Up to 500,000 workers, including tens of thousands of teachers, took part in nationwide industrial action on Wednesday in Britain’s largest strike in a decade.
The massive strike involved members of seven trade unions, including civil servants, train and bus drivers, and university staff. Picket lines were set up outside train stations, schools, government offices, and universities across the country.
The National Education Union (NEU) said it believed “more than 200,000” members had taken part in the strike, affecting about 85% of schools in England and Wales.
More than 100,000 members of the Public and Commercial Service (PCS) union also went on strike, including border officials at ports and airports.
At the prime minister’s question in the House of Commons, Rishi Sunak voted against a proposal to introduce a minimum service level during the strike, a public order aimed at cracking down on subversive protests by climate activists in the organization. He criticized Labor leader Sir Kiel Sturmer for voting against the bill change. Just stop oil etc.
Sunak said: They fund him and his party. So while he supports extremist protesters and trade union bosses, we stand up for hard-working Brits and schoolchildren.
Sturmer replied, “It is utterly pathetic to try to blame Labor for failing to organize a strike after 13 years in power.”
It was the first of a seven-day teachers’ strike scheduled for February and March, after talks between the NEU and Education Secretary Gillian Keegan could find a solution to the wage dispute. could not.
Ministry of Education data estimated that 45.9% of schools were fully open, 44.7% were open with limited attendance, and 9.3% were closed.
NEU co-secretaries Mary Bousted and Kevin Courtney called on the secretary of education to “strengthen specific and meaningful proposals” on teacher salaries to prevent further strikes.
“Today we notified the Secretary of Education that she will have to change her stance before the next strike date against England on 28 February.”
Union leaders warned:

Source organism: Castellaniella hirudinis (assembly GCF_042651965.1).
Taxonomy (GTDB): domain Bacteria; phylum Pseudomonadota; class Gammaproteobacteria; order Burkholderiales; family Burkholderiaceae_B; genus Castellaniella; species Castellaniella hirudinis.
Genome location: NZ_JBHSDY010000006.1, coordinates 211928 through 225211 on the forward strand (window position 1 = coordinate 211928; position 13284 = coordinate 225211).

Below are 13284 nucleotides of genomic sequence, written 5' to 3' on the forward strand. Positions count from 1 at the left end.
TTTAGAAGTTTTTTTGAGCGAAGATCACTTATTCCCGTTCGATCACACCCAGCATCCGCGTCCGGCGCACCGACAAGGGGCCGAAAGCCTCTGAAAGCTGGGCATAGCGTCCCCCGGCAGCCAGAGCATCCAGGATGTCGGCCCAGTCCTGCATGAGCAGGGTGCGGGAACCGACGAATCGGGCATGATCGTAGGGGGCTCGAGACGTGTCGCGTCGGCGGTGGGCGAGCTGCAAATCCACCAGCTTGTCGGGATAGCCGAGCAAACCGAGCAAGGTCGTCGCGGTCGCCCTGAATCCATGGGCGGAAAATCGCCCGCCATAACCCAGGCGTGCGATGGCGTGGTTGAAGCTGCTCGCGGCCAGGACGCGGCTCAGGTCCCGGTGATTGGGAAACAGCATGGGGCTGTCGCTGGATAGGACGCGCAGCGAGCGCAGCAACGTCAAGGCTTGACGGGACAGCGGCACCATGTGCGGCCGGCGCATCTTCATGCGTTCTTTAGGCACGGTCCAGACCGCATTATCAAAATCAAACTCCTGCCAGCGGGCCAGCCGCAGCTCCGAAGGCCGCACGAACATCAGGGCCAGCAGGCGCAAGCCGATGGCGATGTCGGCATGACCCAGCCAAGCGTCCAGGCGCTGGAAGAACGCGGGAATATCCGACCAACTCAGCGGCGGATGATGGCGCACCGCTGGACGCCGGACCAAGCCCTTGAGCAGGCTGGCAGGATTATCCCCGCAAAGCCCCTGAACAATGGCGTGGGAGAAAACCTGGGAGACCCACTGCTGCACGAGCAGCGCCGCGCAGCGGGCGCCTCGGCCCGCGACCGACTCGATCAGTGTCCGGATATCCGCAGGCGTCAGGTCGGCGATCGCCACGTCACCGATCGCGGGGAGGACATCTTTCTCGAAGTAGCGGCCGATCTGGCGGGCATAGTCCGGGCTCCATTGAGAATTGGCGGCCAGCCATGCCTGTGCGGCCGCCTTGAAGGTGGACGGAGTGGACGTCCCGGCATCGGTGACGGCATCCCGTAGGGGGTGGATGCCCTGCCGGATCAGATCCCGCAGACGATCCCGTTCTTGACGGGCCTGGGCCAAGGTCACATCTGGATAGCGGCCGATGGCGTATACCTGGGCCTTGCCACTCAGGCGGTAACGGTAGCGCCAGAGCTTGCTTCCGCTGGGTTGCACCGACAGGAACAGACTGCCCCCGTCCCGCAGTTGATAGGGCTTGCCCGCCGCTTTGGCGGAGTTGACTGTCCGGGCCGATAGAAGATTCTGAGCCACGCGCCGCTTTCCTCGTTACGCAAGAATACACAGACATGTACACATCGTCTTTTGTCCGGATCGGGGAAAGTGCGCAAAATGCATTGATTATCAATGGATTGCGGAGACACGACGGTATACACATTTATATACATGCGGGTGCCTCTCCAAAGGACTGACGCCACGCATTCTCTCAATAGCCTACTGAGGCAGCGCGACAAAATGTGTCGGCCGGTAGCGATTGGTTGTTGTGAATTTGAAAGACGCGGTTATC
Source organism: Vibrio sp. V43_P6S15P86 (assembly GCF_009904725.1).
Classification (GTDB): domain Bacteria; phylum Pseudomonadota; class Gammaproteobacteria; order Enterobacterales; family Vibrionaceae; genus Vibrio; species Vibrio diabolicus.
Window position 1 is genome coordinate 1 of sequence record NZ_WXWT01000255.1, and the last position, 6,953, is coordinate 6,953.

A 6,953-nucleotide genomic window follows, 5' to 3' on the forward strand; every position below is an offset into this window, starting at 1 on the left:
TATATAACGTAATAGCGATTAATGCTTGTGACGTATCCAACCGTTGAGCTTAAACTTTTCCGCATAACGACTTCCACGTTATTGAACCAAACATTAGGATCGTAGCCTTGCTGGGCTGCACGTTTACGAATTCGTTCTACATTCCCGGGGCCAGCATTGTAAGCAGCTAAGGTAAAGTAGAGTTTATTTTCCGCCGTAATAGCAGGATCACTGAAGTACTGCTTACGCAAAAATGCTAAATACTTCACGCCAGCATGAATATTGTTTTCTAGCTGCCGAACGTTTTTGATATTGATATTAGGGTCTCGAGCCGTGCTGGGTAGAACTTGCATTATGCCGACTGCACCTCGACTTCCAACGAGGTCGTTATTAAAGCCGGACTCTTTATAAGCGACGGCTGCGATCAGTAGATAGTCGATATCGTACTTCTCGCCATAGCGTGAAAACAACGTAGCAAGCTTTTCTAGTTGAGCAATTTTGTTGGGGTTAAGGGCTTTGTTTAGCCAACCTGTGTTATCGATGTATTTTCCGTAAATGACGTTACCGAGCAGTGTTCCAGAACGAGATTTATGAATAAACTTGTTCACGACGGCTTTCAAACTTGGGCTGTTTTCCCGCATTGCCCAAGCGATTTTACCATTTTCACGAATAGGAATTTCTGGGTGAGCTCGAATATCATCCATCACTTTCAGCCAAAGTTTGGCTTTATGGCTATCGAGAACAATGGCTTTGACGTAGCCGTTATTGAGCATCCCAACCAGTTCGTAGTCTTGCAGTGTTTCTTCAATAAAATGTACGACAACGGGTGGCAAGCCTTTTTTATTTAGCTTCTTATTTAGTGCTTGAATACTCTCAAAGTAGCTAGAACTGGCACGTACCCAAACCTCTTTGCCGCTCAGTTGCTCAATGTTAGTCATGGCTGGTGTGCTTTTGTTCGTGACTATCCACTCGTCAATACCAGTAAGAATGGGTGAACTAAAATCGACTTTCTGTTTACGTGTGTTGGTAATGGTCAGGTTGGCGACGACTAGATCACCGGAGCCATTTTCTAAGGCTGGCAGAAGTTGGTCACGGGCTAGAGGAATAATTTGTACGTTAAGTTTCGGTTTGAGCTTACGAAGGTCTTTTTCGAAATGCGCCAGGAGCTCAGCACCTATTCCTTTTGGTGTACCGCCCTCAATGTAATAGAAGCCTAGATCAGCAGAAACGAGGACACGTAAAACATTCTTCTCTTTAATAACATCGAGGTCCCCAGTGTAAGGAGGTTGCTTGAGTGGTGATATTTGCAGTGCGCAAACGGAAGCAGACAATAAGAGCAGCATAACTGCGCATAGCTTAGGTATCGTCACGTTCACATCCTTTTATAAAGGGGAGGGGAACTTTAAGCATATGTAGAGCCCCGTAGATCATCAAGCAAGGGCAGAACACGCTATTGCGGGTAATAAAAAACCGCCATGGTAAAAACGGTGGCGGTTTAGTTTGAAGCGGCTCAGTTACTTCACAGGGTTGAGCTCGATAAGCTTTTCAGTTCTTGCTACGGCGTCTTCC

Keegan called the NEU’s strike action “very disappointing”.
she said: However, many teachers, principals, and supportive her staff have shown that the education and well-being of children must always come first.
“Discussions with the union are ongoing and I will continue to discuss wages, workloads, recruitment and retention, etc.”
Unionists Call for ‘Unity’
In an article published in The Morning Star on Wednesday, one of the NEU’s co-general secretaries, Courtney, said the left-wing newspaper made it clear that the union’s agenda is not limited to improving teacher salaries. I made it
Focusing on the government’s efforts to crack down on illegal immigration in the English Channel, trade union leaders wrote: ”
He added: While we take action, we must organize to oppose any attempt to divide us. ”
“Now that this government is simultaneously denigrating trade unions and refugees and immigrants, it’s time to mobilize the majority of anti-racist people in the streets,” he said, adding, “Strikers, refugee solidarity, I want to see faith activists rise up,” he added. Together at the ‘Resist Racism’ protests scheduled for March 18 in London, Glasgow and Cardiff.
“Fair to all taxpayers”
Downing Street said the government wanted to hold more consultations with unions to avoid further strike action.
Asked what Rishi Sunak was doing to sort out the industrial action, his official spokesman said: Some of those discussions were constructive. We need to balance the need to be fair to all taxpayers, the majority of whom do not work in the public sector. ”
“Inflation is one of the biggest risks to people’s wage packets,” he said. I assure you that the price is right,” he added.
A spokesperson said: There are tax increases, there are borrowings, and there are cuts.
“And it is these kinds of considerations that governments, responsible governments, need to consider.”
PA Media contributed to this report.